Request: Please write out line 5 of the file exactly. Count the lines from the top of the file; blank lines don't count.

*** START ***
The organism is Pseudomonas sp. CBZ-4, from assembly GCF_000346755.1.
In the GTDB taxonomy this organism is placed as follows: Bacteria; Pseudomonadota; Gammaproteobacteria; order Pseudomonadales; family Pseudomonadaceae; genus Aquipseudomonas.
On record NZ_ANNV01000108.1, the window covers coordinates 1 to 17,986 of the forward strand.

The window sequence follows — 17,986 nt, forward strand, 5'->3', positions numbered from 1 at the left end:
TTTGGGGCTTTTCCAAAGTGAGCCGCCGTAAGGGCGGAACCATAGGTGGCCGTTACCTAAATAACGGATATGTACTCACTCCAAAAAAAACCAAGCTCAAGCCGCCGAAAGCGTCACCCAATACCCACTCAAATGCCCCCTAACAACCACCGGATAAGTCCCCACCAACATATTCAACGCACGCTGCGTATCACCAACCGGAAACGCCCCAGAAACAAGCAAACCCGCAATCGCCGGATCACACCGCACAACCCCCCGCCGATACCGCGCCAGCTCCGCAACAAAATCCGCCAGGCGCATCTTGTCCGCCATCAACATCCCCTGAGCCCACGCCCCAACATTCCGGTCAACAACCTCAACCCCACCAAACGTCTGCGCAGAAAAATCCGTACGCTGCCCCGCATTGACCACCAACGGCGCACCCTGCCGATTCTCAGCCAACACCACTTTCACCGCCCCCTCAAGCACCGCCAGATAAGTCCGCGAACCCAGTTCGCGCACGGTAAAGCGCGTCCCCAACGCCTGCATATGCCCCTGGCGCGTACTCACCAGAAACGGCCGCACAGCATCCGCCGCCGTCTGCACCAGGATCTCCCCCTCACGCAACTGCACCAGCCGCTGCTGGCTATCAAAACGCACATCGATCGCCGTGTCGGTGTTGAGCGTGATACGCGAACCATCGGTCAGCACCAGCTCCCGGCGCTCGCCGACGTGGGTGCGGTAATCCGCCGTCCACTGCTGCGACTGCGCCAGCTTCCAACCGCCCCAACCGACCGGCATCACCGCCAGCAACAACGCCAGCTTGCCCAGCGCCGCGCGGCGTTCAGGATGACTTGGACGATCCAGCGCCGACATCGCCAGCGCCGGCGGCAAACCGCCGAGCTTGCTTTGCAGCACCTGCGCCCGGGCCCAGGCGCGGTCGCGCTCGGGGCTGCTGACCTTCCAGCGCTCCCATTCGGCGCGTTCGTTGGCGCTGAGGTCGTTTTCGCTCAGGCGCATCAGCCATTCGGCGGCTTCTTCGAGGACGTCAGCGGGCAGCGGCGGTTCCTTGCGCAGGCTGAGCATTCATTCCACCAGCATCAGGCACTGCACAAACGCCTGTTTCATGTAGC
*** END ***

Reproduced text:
TTTGGGGCTTTTCCAAAGTGAGCCGCCGTAAGGGCGGAACCATAGGTGGCCGTTACCTAAATAACGGATATGTACTCACTCCAAAAAAAACCAAGCTCAAGCCGCCGAAAGCGTCACCCAATACCCACTCAAATGCCCCCTAACAACCACCGGATAAGTCCCCACCAACATATTCAACGCACGCTGCGTATCACCAACCGGAAACGCCCCAGAAACAAGCAAACCCGCAATCGCCGGATCACACCGCACAACCCCCCGCCGATACCGCGCCAGCTCCGCAACAAAATCCGCCAGGCGCATCTTGTCCGCCATCAACATCCCCTGAGCCCACGCCCCAACATTCCGGTCAACAACCTCAACCCCACCAAACGTCTGCGCAGAAAAATCCGTACGCTGCCCCGCATTGACCACCAACGGCGCACCCTGCCGATTCTCAGCCAACACCACTTTCACCGCCCCCTCAAGCACCGCCAGATAAGTCCGCGAACCCAGTTCGCGCACGGTAAAGCGCGTCCCCAACGCCTGCATATGCCCCTGGCGCGTACTCACCAGAAACGGCCGCACAGCATCCGCCGCCGTCTGCACCAGGATCTCCCCCTCACGCAACTGCACCAGCCGCTGCTGGCTATCAAAACGCACATCGATCGCCGTGTCGGTGTTGAGCGTGATACGCGAACCATCGGTCAGCACCAGCTCCCGGCGCTCGCCGACGTGGGTGCGGTAATCCGCCGTCCACTGCTGCGACTGCGCCAGCTTCCAACCGCCCCAACCGACCGGCATCACCGCCAGCAACAACGCCAGCTTGCCCAGCGCCGCGCGGCGTTCAGGATGACTTGGACGATCCAGCGCCGACATCGCCAGCGCCGGCGGCAAACCGCCGAGCTTGCTTTGCAGCACCTGCGCCCGGGCCCAGGCGCGGTCGCGCTCGGGGCTGCTGACCTTCCAGCGCTCCCATTCGGCGCGTTCGTTGGCGCTGAGGTCGTTTTCGCTCAGGCGCATCAGCCATTCGGCGGCTTCTTCGAGGACGTCAGCGGGCAGCGGCGGTTCCTTGCGCAGGCTGAGCATTCATTCCACCAGCATCAGGCACTGCACAAACGCCTGTTTCATGTAGC